UN team thanks Trinidad and Tobago for understanding Palestine issue

The content originally appeared on: Trinidad and Tobago Newsday

In this file photo Concerned Muslims of TT and other supporters marched through the streets of Chaguanas to show solidarity for Palestine in the ongoing conflict with Israel. – Lincoln Holder

A UN mission visiting this region to advocate the cause of Palestine thanked local people in a statement on Wednesday for understanding the issue.

“The Bureau of the UN Committee for the Exercise of the Inalienable Rights of the Palestinian People visited Trinidad and Tobago from April 22-23 to advocate for Palestinian rights and urged the Government to consider recognising the state of Palestine.”

The UN team met the Minister of Foreign and Caricom Affairs and visited the Diplomatic Academy at UWI, St Augustine and the Trinidad Muslim League.

“Discussions included the situation in the Occupied Palestinian Territory, including East Jerusalem, and the humanitarian crisis in Gaza.”

The statement said individuals taking part in these talks had “expressed widespread support for an immediate ceasefire in Gaza, unimpeded humanitarian aid access, backing for UNRWA, and the promotion of a two-state solution.”

UNRWA is the UN Relief and Works Agency for Palestine Refugees in the Near East.

“The bureau commended the depth of understanding and awareness about the Gaza situation in TT, and emphasised the importance of supporting the Palestinian people,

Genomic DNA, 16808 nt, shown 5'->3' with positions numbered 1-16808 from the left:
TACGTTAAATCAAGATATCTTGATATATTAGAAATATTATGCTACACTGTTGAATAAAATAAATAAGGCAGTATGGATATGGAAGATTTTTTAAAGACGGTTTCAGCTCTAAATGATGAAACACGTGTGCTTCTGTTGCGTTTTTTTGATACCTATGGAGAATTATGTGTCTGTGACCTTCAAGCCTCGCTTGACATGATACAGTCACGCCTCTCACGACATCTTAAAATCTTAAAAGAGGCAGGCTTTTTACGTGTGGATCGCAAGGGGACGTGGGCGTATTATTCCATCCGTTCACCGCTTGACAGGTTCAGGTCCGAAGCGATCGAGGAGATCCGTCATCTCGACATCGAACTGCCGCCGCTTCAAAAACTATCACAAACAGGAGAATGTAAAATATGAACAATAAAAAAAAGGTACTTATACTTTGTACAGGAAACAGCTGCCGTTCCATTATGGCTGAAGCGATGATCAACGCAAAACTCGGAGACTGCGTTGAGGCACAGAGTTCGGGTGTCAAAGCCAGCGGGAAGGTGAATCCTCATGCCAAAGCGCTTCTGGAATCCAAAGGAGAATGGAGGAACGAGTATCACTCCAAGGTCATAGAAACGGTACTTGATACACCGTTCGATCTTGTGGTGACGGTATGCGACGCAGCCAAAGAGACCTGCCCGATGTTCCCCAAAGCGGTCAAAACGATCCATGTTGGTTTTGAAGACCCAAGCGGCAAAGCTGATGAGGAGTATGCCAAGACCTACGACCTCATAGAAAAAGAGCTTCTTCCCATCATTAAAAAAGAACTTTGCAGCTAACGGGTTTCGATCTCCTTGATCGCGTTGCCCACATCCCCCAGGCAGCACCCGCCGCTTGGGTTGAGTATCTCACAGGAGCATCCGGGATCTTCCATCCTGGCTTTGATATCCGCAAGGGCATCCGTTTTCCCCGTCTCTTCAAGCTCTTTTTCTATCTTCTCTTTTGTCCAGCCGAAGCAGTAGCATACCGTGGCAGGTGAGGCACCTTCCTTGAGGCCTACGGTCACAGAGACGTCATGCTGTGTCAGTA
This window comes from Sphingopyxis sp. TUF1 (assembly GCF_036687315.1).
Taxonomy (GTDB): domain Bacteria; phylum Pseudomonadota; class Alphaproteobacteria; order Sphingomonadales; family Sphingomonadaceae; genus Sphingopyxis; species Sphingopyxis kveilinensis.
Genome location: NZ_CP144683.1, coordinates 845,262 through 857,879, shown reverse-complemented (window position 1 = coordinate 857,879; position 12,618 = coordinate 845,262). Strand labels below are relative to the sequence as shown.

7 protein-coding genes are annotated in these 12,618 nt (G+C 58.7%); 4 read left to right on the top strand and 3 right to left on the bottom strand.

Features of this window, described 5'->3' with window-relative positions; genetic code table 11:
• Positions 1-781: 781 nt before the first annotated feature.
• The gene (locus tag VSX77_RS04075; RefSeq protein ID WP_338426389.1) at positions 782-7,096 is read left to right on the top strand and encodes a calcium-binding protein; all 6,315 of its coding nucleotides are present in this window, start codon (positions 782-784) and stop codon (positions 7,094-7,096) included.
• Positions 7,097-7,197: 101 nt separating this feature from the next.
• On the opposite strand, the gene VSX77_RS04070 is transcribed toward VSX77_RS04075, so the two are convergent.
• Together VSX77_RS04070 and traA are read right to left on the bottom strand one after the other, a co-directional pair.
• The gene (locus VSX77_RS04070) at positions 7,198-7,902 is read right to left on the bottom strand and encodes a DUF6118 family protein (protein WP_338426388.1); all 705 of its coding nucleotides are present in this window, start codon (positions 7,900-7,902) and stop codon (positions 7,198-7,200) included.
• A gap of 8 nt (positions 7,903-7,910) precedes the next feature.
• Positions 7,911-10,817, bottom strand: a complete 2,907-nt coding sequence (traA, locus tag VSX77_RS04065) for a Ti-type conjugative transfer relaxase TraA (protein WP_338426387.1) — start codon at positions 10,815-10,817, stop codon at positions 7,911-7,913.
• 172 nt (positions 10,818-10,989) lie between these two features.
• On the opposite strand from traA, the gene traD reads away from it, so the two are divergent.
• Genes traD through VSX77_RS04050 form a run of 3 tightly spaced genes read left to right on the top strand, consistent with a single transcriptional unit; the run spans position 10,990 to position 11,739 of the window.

including by establishing full diplomatic relations with the state of Palestine.

“The bureau reiterates its urgent appeal for an immediate and lasting ceasefire in Gaza, an end to the forced displacement of Palestinians, and unobstructed access to humanitarian assistance.”

Palestine’s permanent observer to the UN, Riyad Mansour, called on TT to help end Israel’s attack on the Gaza Strip and to recognise Palestine as a state, just as about 141 nations have done.

Israel was created as a state in 1948 on lands where Jews had historically lived, but where hundreds of thousands of resident Arabs were expelled in Al Nakba (“the Catastrophe”), and replaced by an influx of Jews fleeing persecution after the Holocaust in Europe.

Last October 7, hundreds of Hamas fighters suddenly attacked communities in Israel, killing 1,200 people and seizing 250 as hostages to Gaza, amid reported sexual assaults.

Since then, Israel’s retaliatory campaign against the whole of Gaza has killed 33,000 people and destroyed many buildings and facilities. In both the Hamas attack and the Israeli campaign, most victims have been innocent civilians.